Citigroup obligatorily reported third-quarter earnings today and the carnage was graphic. Management surely wishes it could just fast-forward to the end and skip this middle part altogether. Despite the frailty of its position, Citigroup until now was largely considered a financial bellwether. The veneer wears very thin now as the bank is reporting that losses on debt are in fact profit.
Negative revenues also included a $306 million write-down related to the ARS settlement and were partially offset by a $1.5 billion gain related to the inclusion of Citi’s credit spreads in the determination of the market value of those liabilities for which the fair value option was elected.
Citigroup reported a $2.8 billion loss in the third quarter, the fourth consecutive period that the global banking giant has been swamped by write-downs on investments and steeper losses on consumer loans.
The bank took more than $13.2 billion in charges in the third quarter, bringing the total amount of write-offs and credit losses since the credit crisis began last year to more than $64 billion.
The quarterly loss was a stark reversal from the $2.2 billion the bank earned in the period a year ago. The loss was 60 cents a share, compared with a gain of 42 cents a share in the third quarter a year ago. Revenue fell 23 percent, to $16.7 billion.
Citigroup has posted a loss in every quarter since then, eliminated 11,000 employees and forfeited its title of largest U.S. bank by assets to JP Morgan. It will probably never reclaim that fame.
In addition to continued cost cuts, Citi continued to shrink, ridding its balance sheet of assets that don’t provide attractive returns. Citi’s assets shrunk more than 13% from a year earlier, and the company is now smaller than JPMorgan Chase & Co. (JPM), which on Wednesday reported total assets of $2.3 trillion following the acquisition of the banking operations of Washington Mutual Inc.
Citigroup sought vigorously for an acquisition of Wachovia, but was rebuffed by JP Morgan and its connections.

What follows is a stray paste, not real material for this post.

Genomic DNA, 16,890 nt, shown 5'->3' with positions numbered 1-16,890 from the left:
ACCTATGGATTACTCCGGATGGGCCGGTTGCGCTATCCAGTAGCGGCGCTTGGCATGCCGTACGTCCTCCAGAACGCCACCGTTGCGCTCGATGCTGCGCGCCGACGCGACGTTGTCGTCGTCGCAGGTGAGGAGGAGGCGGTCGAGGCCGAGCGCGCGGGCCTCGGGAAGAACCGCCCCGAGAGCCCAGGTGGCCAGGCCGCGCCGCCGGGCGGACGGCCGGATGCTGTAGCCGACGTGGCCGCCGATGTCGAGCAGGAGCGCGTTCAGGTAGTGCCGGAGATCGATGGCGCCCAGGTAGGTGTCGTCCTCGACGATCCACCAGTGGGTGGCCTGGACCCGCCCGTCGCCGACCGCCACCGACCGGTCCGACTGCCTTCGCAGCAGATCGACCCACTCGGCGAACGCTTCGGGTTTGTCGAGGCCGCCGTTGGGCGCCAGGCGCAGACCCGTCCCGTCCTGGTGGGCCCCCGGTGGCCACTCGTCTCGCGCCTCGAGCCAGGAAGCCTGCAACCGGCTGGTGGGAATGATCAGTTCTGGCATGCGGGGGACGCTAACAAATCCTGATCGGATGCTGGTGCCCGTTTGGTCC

Citi earlier this month lost a bid to Wells Fargo for Wachovia Corp. and its massive deposit base. The government also considered Citi, among other suitors, to buy the banking assets of the failed thrift Washington Mutual Inc., which got snapped up by JPMorgan. Crittenden said on the conference call that Citi considered a third buy as well, but didn’t disclose the target.
Citi didn’t care anymore than JP Morgan about Wachovia’s subprime-riddled deposit base, but the desperate fight for survival has now become a race to be too big to fail. Replacing mortgage defaults is the coming wave of consumer credit card losses along with the ticking nuclear time bomb of derivatives. This is going to affect all banks, making that $25B handout from Uncle Sam seem like peanuts.
Isabel Schauerte, an analyst at Celente, a financial research firm in Boston, said: “Citi’s third-quarter performance is another manifestation that the misery has spread beyond investment banking units and into banks’ customer divisions.
“While mortgage-related writedowns have somewhat of a cathartic character by now, the deterioration of consumer credit emerges as the next main front.”
Pay no attention to the grandiose references to multi-trillion dollar asset base; there are multi-trillion dollar liabilities and one of the largest derviatives books on the planet ; where are the earnings? Despite claims from management, each aquisation simply buys it a buy more time, but now stripped of its ability to acquire targets, Citigroup can merely play defense and hope.
Between what the bank can do and what it must do is where insolvency lingers and lingering there are $4.4B on investments the bank wrote down, $4.9B in recorded credit losses, and a $3.9B charge to boost reserves. Where are the earnings? Even Citigroup knows it must generate a profit some day and that the loss of Wachovia brings someday one day closer.